At the end of the lecture, while I was queuing for coffee, a bold, smiling New Yorker came up with a joke on the huge volume I had in my hands, Grayling’s modern bible and most famous work, The Good Book. We started chatting, in that informal and relaxed way that is so American and so unusual to find in Europeans. The nice gentleman introduced himself modestly as a teacher at the local business school and explained he had only lived in Brussels for the past 3 years and loved the quiet unpretentiousness of the city, and the ability to walk everywhere. Quite a change from New York. The point – I told him – is how much tranquility is too much tranquility. And on I went with my usual list of things I just had enough of in Brussels and with my dreams of expatriating again, somewhere very different.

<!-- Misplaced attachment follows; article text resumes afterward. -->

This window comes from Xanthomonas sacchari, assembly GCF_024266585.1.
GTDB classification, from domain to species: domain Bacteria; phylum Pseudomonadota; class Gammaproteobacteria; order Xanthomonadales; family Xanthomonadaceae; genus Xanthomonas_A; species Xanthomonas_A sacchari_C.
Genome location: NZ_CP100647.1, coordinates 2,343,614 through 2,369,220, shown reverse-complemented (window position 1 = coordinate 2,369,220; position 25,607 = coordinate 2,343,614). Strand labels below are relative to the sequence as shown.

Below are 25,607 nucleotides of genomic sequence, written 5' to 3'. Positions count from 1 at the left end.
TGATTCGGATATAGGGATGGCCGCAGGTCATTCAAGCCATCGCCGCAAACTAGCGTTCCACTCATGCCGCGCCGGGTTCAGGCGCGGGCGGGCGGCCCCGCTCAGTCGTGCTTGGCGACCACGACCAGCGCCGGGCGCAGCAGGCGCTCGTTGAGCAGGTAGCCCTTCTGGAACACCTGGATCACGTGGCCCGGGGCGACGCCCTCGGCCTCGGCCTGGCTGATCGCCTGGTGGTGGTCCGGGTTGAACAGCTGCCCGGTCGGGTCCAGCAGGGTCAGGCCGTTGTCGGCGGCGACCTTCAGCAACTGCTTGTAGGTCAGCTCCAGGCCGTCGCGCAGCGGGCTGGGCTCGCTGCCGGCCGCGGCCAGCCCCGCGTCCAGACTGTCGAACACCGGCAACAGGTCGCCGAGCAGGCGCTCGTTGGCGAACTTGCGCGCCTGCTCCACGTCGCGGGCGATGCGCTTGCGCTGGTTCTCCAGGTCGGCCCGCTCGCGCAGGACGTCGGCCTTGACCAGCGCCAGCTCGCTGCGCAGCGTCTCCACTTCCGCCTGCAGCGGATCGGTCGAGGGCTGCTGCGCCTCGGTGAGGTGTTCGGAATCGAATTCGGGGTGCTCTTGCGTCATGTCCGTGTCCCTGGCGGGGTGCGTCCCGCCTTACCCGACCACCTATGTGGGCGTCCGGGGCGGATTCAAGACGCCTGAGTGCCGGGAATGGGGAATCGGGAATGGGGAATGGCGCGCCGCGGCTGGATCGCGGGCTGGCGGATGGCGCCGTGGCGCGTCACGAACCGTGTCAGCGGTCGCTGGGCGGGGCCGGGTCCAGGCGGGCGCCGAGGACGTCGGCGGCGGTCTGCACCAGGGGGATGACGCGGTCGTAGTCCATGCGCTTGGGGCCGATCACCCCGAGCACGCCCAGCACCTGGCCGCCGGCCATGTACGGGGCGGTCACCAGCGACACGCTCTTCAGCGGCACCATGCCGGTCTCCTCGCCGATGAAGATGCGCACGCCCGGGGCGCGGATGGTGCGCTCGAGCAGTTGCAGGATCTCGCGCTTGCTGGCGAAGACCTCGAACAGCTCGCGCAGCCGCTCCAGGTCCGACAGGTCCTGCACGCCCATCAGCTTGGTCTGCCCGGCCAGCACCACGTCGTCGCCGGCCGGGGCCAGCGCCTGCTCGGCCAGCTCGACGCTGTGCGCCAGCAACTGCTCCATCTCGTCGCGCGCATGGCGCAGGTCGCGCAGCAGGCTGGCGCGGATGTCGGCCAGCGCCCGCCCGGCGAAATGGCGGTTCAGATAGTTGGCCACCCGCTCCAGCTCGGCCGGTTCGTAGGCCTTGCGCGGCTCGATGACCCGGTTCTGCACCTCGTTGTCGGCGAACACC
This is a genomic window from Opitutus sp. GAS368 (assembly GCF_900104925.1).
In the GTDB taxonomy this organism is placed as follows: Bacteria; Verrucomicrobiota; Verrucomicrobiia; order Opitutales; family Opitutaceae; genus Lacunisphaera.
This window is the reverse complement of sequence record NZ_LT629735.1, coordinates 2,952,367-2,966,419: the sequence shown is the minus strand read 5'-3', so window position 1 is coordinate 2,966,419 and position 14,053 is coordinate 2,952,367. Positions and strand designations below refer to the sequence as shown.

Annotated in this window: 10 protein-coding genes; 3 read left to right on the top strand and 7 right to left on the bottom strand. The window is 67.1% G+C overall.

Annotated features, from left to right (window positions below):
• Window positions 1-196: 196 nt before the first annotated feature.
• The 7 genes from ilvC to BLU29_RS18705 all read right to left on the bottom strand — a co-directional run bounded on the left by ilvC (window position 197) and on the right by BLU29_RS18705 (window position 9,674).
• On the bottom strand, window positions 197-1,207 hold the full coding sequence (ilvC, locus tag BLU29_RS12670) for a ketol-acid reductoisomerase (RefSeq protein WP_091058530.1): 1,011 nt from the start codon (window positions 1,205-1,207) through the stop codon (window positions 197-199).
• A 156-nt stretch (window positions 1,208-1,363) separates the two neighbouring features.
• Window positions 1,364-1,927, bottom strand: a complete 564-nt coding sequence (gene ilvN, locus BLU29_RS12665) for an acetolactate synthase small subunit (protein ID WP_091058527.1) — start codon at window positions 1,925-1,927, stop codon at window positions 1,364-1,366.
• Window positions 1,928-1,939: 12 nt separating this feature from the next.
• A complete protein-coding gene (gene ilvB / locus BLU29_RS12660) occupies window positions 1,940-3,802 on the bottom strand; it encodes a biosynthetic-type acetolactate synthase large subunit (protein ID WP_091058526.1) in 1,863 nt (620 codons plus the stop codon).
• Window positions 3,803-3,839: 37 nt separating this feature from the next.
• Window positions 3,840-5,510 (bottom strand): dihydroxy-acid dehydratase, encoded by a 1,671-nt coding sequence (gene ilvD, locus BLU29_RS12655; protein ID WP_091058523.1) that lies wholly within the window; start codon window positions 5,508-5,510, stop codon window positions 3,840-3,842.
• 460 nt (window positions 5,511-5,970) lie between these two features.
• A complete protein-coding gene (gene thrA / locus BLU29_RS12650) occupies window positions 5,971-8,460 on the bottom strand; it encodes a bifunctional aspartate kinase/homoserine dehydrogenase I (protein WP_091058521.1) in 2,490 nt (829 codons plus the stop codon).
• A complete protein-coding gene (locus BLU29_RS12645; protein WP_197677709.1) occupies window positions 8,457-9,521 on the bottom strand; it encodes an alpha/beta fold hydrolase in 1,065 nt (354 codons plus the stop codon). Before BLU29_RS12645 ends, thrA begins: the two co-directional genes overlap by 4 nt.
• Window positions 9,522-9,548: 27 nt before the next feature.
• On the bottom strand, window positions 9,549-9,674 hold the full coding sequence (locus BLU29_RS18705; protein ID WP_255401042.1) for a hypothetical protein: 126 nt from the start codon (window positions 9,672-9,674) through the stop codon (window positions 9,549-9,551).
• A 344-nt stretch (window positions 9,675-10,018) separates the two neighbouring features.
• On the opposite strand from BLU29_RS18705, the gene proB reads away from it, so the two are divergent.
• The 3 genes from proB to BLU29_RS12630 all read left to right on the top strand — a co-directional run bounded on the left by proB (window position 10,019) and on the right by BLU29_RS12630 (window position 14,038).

The New Yorker then took a serious look and asked me if I knew who Bertrand Piccard was. “Sort of – I said – Isn’t he the swiss guy that toured the world in a balloon?”. “Precisely. He said that life isn’t different from ballooning. Sometimes you are stuck somewhere because of the winds. You can’t do much about it but changing your altitude in order to move forward”.

I wasn’t sure I had grabbed the concept but the metaphor certainly is enthralling. Once home, I realized that the nice, inspiring guy I met on a coffee line actually is a world-renowned academic and I was able to find an excerpt of Piccard’s thoughts online: